It’s no exaggeration to say that Lil Durk has been constantly healing from trauma for over a decade. As a member of drill’s first wave in Chicago in the early 2010s, Durk’s music has always been rife with amped-up tales that rumble with intense gun-fueled action and the physical and emotional fallout that follows it. But the sheer amount of hardship and loss he’s suffered, like many from his background, is staggering—to the point where every new project is both a victory lap and a pressure-release valve. Life has not let up on this dude: He’s one of the most popular and successful rappers in the world but the PTSD from a constant drip of lost family and friends keeps him on edge.
Up until Almost Healed, his eighth solo album, the therapeutic benefits of his music have mostly been subtextual, relegated to his tone and the sheer weight of his stories. At least it’s never been as heavy-handed as it is on the opening skit “Therapy Session,” where Alicia Keys stiltedly asks him about the deaths of King Von, his brother DThang, and his ongoing beefs with YoungBoy Never Broke Again and Gunna with the airy chirp of an overeager guidance counselor. It’s a mawkish start to an otherwise engaging and scattershot album.
Whether he’s mean-mugging his way through the trenches or opening up about his broken heart, Durk brings his words to life like a comic book splash page. The proper opening track “Pelle Coat” foregrounds those talents with four minutes of traumatic memories, visceral action, and YouTubers on his shit list. Scenarios tumble out over Chopsquad DJ’s slight keyboards and hi-hats: snitches, bodies in the street, the guilt over the deaths of Von and his cousin Nuski, Durk’s mother suggesting he decamp to Detroit. But one observation near the beginning of the third verse is a one-two knock-out: “I send money to funerals/Even though they goin’ to hell for all them niggas they killed/You know I'm part of my brother 'nem forever ever, I'm goin’ to hell.” The trail of death he’s seen is harrowing enough, but Durk acknowledging that he’s essentially damned himself beyond salvation is chilling. It’s a heartbreaking moment in a discography full of them, the kind that only comes from the darkest forms of experience.
“Pelle Coat” is a hell of an opener, hitting heights that Almost Healed doesn’t reach again for the rest of its runtime. Every song doesn’t need to rip the listener’s heart out, but the rest of the album jumps between these personal revelations, sappy crossover treacle, and standard drill-and-pain tracks. Lead single “All My Life” walks a tightrope between the earnest sociopolitical pleas of Lil Baby’s “The Bigger Picture” and the goodhearted PSA hogwash of Logic’s “1-800-273-8255,” complete with a choir of children singing its hook.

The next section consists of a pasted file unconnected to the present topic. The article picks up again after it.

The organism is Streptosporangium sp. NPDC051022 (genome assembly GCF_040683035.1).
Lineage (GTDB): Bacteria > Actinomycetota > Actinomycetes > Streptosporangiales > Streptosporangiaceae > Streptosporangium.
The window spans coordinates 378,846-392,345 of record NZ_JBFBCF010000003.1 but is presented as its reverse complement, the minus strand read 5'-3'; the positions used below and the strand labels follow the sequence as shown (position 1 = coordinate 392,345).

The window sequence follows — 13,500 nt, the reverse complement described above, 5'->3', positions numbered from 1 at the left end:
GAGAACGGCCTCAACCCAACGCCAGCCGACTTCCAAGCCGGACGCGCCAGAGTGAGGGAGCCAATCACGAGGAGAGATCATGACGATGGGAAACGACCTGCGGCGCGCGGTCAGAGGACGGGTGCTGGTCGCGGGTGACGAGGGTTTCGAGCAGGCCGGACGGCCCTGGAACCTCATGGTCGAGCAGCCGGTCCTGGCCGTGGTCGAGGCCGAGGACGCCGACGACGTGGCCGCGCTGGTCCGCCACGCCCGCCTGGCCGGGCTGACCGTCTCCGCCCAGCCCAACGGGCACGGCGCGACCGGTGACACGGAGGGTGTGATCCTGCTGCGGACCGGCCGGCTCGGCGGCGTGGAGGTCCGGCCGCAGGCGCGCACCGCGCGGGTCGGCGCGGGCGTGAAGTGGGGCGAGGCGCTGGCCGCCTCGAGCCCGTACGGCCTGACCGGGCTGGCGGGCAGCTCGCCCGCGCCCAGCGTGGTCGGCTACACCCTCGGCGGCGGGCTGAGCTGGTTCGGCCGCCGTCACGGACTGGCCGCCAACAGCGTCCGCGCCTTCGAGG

That balance is upset a handful of times, most notably on “Stand by Me,” Durk’s second collaboration with country singer (and “reformed” n-word user) Morgan Wallen. Their dedications to faceless love interests are sapped of all the detail, urgency, and personality that drives Durk’s best songs. Both “All My Life” and “Stand by Me” are clear shots at crossover hits, but at least the former gives us some powerful words from guest J. Cole about the dead rapper media industrial complex to sink our teeth into.
The rest of Almost Healed is a grab bag of middling to pretty good Durk cuts from across the spectrum. The pretty good: Durk and New Orleans upstart Rob49 doing back-and-forths over a vicious LilJuMadeDaBeat production on “Same Side” and colorful threats to opposition on “300 Urus.” The middling: run-of-the-mill collaborations with 21 Savage on “War Bout It” and Chief Wuk on “Big Dawg.” “Cross the Globe” boasts a feature from the late Juice WRLD, and his somber and paranoid verse (“I got the juice, feel like 2Pac/They tryna kill me in the black Beamer like 2Pac”) doesn’t match Durk yelling about going deep into some young lady’s guts while screaming “Free Thug!” There’s no humor or fun parallel here—it’s a jarring distraction.
That clash of sound and content points to the big problem with Almost Healed: It never knows what kind of experience it wants to deliver. Its therapy-speak intro and gauze-wrapped cover art suggest this is Durk’s stab at a legit concept album, wrestling with his demons like a more violent take on Kendrick Lamar’s Mr. Morale & The Big Steppers. But about halfway through, it plays out just like any other Durk album, with all the sadness, anger, flashiness, and white-knuckle intensity you’d expect. This could all be chalked up to portraying the many sides of Durk, but there’s little narrative thread guiding that thought, and so it feels like a thin conceptual veil placed over things we’ve seen and heard before. There’s little differentiating this from 2020’s The Voice or 2022’s 7220 and it lacks the razor-sharp focus that made Just Cause Ya’ll Waited 2, a brutal and affecting listen. Durk’s presence is strong and his endurance is inspiring, but his intentions are as muddied as ever.